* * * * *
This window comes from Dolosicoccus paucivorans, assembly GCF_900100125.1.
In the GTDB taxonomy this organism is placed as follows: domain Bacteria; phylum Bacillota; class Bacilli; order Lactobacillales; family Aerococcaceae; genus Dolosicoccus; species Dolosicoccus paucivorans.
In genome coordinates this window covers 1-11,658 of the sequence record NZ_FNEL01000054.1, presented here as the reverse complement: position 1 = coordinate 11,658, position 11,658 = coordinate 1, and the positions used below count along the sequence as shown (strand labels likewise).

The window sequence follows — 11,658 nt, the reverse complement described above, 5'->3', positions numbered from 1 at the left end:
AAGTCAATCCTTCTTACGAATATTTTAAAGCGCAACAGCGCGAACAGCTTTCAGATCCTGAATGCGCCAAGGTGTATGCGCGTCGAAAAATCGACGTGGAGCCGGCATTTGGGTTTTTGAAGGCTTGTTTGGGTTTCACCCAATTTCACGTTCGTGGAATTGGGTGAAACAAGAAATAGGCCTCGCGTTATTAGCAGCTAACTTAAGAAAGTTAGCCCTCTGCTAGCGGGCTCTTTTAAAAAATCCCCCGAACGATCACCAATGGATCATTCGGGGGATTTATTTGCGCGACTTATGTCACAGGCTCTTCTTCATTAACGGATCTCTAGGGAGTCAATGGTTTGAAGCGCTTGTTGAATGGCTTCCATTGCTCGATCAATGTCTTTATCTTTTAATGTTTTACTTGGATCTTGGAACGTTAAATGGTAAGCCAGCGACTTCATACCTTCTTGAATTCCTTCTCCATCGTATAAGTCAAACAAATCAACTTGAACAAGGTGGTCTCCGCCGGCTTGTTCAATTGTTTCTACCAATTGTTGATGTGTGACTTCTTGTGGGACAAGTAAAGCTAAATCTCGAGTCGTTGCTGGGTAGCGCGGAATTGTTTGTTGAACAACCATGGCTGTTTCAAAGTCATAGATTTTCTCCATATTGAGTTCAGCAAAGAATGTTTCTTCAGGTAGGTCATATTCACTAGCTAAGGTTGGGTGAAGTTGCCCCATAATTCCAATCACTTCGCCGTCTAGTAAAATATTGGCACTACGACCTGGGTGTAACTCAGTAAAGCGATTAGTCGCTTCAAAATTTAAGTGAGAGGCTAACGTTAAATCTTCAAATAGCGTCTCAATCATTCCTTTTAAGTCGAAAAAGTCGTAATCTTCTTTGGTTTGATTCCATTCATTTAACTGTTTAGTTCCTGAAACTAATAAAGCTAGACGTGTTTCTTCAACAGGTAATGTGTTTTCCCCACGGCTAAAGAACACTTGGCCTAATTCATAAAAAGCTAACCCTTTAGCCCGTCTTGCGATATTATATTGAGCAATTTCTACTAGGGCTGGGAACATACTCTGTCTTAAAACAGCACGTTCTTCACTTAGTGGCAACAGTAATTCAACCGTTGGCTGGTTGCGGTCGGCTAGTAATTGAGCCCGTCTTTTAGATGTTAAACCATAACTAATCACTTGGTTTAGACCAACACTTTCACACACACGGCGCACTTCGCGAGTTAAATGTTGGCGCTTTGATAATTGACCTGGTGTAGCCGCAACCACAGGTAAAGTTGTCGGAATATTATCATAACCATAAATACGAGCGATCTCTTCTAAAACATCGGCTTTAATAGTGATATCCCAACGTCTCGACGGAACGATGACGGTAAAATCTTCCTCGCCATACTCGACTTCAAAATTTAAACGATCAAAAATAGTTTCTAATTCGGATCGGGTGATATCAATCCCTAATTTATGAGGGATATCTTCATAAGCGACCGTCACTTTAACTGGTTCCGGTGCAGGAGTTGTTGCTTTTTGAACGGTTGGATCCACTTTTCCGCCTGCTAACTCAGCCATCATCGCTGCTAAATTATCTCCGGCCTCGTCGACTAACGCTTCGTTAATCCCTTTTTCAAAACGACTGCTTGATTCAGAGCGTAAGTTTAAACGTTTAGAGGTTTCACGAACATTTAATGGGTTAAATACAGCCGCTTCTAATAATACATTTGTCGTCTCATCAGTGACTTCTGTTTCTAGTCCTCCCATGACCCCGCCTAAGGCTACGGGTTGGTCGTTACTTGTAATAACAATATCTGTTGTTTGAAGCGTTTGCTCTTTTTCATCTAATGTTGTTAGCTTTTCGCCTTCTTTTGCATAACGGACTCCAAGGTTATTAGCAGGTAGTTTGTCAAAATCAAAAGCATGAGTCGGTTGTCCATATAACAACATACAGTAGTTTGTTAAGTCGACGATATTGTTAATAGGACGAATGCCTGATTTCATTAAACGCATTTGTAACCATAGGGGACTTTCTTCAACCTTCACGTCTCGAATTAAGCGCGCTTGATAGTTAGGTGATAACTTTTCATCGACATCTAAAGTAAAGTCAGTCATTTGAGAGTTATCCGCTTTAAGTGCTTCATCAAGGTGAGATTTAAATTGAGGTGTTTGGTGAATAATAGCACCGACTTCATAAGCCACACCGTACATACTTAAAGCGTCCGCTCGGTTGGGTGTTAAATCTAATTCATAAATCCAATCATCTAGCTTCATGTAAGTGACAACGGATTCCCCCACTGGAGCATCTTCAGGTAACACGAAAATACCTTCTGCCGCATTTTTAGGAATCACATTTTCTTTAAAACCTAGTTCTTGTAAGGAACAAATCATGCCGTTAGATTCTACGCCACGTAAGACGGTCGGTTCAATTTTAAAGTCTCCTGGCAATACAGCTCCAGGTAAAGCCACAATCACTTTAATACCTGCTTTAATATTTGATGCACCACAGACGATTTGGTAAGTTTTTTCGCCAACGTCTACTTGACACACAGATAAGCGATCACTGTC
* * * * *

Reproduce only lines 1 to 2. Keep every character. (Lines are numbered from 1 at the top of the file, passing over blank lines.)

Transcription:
This window comes from Dolosicoccus paucivorans, assembly GCF_900100125.1.
In the GTDB taxonomy this organism is placed as follows: domain Bacteria; phylum Bacillota; class Bacilli; order Lactobacillales; family Aerococcaceae; genus Dolosicoccus; species Dolosicoccus paucivorans.